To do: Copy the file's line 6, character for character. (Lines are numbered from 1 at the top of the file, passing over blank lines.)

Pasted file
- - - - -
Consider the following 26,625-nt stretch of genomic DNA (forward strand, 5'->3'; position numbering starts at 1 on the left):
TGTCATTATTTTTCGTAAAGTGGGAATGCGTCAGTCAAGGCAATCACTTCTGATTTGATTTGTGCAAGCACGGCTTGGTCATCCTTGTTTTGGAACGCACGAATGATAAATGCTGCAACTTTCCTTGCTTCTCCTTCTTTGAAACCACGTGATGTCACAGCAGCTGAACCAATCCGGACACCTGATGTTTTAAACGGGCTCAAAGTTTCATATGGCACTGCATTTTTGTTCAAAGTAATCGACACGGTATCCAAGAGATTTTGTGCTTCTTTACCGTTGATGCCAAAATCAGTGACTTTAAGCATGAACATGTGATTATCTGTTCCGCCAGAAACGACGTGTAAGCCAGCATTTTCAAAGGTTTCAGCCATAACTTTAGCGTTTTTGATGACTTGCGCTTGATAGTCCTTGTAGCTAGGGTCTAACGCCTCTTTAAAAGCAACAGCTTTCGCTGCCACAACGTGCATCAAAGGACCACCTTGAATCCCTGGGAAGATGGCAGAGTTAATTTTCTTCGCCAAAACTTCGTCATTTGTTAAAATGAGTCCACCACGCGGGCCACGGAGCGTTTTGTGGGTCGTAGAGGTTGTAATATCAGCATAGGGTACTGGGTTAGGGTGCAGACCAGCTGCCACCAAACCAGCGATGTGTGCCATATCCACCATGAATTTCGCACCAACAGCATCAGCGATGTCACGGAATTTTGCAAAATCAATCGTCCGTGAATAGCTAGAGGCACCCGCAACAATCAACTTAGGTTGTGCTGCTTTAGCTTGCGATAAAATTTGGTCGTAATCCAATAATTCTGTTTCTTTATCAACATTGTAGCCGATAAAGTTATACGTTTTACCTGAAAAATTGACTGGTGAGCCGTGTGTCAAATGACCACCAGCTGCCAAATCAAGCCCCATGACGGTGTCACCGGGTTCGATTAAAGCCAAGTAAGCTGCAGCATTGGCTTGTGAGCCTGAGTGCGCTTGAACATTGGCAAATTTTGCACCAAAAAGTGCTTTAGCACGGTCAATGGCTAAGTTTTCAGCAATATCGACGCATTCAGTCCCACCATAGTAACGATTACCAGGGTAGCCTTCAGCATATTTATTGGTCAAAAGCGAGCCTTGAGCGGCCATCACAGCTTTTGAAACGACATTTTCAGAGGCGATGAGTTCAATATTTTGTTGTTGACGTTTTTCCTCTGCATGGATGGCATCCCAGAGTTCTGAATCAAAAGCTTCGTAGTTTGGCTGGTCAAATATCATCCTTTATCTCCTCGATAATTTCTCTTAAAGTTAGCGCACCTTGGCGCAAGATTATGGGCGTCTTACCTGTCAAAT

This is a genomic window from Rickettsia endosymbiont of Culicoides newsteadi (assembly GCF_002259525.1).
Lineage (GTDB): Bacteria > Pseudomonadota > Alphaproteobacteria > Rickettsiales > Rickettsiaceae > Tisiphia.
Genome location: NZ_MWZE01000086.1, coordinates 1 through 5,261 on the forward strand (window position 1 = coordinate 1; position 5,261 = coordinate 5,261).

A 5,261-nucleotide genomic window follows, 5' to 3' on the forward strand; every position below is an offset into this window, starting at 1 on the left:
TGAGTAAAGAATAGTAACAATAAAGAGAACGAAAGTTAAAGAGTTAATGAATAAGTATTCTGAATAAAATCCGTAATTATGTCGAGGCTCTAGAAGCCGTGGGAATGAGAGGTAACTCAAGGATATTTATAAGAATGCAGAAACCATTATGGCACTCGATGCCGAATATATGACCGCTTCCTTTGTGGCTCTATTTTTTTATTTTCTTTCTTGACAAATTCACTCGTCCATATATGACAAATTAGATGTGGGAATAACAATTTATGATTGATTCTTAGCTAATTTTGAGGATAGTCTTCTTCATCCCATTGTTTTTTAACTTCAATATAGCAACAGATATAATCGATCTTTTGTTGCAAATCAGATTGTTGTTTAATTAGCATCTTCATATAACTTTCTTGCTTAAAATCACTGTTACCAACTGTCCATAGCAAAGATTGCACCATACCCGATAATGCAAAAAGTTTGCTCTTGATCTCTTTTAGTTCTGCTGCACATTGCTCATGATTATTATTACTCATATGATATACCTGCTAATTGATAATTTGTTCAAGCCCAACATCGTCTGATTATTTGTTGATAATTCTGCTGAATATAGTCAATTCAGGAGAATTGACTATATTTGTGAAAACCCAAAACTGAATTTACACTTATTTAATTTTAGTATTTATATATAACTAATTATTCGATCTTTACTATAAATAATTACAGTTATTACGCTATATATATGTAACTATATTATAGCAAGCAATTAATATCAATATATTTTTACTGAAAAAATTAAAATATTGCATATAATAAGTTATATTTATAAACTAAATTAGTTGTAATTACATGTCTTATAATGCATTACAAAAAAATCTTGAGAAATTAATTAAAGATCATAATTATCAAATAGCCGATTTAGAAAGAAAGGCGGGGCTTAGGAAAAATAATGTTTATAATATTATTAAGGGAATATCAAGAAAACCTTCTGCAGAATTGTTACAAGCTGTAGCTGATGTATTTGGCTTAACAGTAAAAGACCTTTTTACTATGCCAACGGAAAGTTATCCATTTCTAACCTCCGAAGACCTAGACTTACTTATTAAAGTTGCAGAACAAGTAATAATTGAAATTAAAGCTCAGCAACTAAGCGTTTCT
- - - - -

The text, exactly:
A 5,261-nucleotide genomic window follows, 5' to 3' on the forward strand; every position below is an offset into this window, starting at 1 on the left: